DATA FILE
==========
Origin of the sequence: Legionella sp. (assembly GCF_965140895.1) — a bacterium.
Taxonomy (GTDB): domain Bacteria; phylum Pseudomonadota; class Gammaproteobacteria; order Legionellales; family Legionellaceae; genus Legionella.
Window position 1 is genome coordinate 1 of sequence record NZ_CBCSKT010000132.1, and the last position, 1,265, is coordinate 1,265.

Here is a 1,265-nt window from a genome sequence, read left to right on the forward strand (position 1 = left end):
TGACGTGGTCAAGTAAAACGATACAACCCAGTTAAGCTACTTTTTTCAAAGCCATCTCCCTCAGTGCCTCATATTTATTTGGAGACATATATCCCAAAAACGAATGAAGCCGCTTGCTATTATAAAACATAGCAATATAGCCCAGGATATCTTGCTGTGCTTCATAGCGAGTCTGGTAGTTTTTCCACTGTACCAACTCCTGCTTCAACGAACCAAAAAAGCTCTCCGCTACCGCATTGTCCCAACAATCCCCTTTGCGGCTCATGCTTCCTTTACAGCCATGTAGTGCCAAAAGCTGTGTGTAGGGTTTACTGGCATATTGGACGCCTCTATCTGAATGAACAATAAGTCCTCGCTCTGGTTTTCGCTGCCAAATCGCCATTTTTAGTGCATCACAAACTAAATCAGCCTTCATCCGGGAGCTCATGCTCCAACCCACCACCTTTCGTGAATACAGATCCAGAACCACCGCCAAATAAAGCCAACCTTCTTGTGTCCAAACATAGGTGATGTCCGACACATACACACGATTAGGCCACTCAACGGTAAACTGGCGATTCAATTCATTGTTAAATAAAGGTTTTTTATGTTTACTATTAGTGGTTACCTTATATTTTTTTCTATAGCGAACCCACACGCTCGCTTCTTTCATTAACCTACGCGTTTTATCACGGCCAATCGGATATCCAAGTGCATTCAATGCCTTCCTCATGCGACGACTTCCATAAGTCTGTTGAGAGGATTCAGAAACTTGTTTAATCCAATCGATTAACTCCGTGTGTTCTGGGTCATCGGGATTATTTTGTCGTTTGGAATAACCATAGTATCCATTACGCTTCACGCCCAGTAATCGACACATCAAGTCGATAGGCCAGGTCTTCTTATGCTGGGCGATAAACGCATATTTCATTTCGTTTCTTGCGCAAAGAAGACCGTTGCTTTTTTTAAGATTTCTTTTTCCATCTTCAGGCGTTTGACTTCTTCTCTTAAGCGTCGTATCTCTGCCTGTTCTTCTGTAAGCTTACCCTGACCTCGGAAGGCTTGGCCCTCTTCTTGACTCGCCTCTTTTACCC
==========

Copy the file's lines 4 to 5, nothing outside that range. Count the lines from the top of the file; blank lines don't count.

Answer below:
Here is a 1,265-nt window from a genome sequence, read left to right on the forward strand (position 1 = left end):
TGACGTGGTCAAGTAAAACGATACAACCCAGTTAAGCTACTTTTTTCAAAGCCATCTCCCTCAGTGCCTCATATTTATTTGGAGACATATATCCCAAAAACGAATGAAGCCGCTTGCTATTATAAAACATAGCAATATAGCCCAGGATATCTTGCTGTGCTTCATAGCGAGTCTGGTAGTTTTTCCACTGTACCAACTCCTGCTTCAACGAACCAAAAAAGCTCTCCGCTACCGCATTGTCCCAACAATCCCCTTTGCGGCTCATGCTTCCTTTACAGCCATGTAGTGCCAAAAGCTGTGTGTAGGGTTTACTGGCATATTGGACGCCTCTATCTGAATGAACAATAAGTCCTCGCTCTGGTTTTCGCTGCCAAATCGCCATTTTTAGTGCATCACAAACTAAATCAGCCTTCATCCGGGAGCTCATGCTCCAACCCACCACCTTTCGTGAATACAGATCCAGAACCACCGCCAAATAAAGCCAACCTTCTTGTGTCCAAACATAGGTGATGTCCGACACATACACACGATTAGGCCACTCAACGGTAAACTGGCGATTCAATTCATTGTTAAATAAAGGTTTTTTATGTTTACTATTAGTGGTTACCTTATATTTTTTTCTATAGCGAACCCACACGCTCGCTTCTTTCATTAACCTACGCGTTTTATCACGGCCAATCGGATATCCAAGTGCATTCAATGCCTTCCTCATGCGACGACTTCCATAAGTCTGTTGAGAGGATTCAGAAACTTGTTTAATCCAATCGATTAACTCCGTGTGTTCTGGGTCATCGGGATTATTTTGTCGTTTGGAATAACCATAGTATCCATTACGCTTCACGCCCAGTAATCGACACATCAAGTCGATAGGCCAGGTCTTCTTATGCTGGGCGATAAACGCATATTTCATTTCGTTTCTTGCGCAAAGAAGACCGTTGCTTTTTTTAAGATTTCTTTTTCCATCTTCAGGCGTTTGACTTCTTCTCTTAAGCGTCGTATCTCTGCCTGTTCTTCTGTAAGCTTACCCTGACCTCGGAAGGCTTGGCCCTCTTCTTGACTCGCCTCTTTTACCC